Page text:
Sprint and Verizon will drop all but the big 8
Last modified on Tuesday, 17 June 2008 07:53
In reaction to complaints from New York’s Attorney General’s office, Verizon and Sprint will join other ISPs in dropping feeds from all Usenet news groups that don’t fall into the officially sanctioned Usenet hierarchies. The swift response is in reaction to complaints that many Usenet groups, particularly in the alt.* hierarchy, contain child-porn.
The alt.* hierarchy was created as a response as an alternative to the officially sanctioned Usenet groups. The big problem is that not all of the alt.* hierarchy is bad; and in fact many non-official groups serve as some of the best support on the Internet for a variety of big name vendor products.
With many casual Internet users not even aware of the existence of Usenet news groups and not having any clue how to even access them, the groups tend to attract a very technical crowd that is able to not only answer and troubleshoot problems, but hold very insightful discussions on a variety of levels that are not seen in other places on the World Wide Web.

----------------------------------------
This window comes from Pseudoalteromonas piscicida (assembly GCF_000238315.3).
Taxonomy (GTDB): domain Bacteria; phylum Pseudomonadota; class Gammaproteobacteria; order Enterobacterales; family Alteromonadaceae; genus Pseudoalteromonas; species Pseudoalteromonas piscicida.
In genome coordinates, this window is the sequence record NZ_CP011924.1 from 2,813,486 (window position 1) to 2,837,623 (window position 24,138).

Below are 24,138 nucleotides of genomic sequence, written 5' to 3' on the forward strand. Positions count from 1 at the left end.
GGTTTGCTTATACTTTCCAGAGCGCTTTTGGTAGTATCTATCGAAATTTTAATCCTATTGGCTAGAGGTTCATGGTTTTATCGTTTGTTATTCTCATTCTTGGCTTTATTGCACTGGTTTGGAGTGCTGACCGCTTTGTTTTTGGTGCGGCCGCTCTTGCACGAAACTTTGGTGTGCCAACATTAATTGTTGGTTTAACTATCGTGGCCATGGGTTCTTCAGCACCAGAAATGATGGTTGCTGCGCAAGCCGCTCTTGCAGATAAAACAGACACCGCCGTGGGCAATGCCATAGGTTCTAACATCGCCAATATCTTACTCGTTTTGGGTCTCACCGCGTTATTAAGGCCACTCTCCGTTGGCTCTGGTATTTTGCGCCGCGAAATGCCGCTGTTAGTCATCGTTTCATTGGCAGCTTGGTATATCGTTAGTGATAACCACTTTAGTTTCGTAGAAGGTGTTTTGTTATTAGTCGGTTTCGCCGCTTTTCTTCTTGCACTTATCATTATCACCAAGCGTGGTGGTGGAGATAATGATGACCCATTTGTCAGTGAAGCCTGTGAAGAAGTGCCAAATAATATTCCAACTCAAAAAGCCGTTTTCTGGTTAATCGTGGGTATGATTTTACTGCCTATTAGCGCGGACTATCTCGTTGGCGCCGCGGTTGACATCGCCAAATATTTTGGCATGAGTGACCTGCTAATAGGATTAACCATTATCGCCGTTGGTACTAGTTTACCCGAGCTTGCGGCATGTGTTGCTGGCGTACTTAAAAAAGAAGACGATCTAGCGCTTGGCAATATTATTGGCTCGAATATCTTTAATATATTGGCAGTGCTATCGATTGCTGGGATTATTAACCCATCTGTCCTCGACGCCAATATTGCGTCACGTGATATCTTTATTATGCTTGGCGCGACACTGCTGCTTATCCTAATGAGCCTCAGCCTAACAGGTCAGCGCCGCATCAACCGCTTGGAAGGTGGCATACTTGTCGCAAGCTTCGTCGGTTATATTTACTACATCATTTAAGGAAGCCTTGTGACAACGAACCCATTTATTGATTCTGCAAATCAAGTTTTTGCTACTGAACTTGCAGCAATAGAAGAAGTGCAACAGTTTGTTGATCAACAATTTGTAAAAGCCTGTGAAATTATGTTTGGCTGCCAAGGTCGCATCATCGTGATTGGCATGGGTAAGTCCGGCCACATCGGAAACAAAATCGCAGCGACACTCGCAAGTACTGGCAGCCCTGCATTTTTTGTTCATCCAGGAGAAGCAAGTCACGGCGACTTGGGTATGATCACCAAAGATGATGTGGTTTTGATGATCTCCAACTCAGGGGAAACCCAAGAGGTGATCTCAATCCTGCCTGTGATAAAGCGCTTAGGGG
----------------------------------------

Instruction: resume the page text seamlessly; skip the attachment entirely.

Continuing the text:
Time Warner cable announced that it will be dropping all Usenet access entirely, while Sprint and Verizon have decided to choose to remove the entire alt.* hierarchy, which unfortunately will leave a big hole after many of the non-offending alt.* groups are removed. Other ISPs, such as AOL, have previously already removed the Usenet access prior to the complaint.
Besides the issue of free speech that is to be lost here, the reality is that many of the ISPs are more than happy to rid themselves of what some ISPs refer to as the legacy pain that is the Usenet groups. ISPs have complained about the amount of bandwidth that these groups suck up, as well as the large dedicated servers that are required to house and deliver them to only a handful of interested users.
The bigger problem for U.S. Internet users is the troublesome issue of ISPs blocking access to sections of the Internet. Will this set a precedent for ISPs to block other sections of the Internet when someone complains? While complaints regarding child-porn are valid, the way to deal with it is not blocking the entire alt.* hierarchy, in our opinion. Times are getting tough for Internet users in the U.S., with ISPs pulling stunts like this, as well as their attempted move to measured service. 2008 could be a very defining year on how ISPs will deliver the Internet to users and what users are willing to tolerate from their ISPs.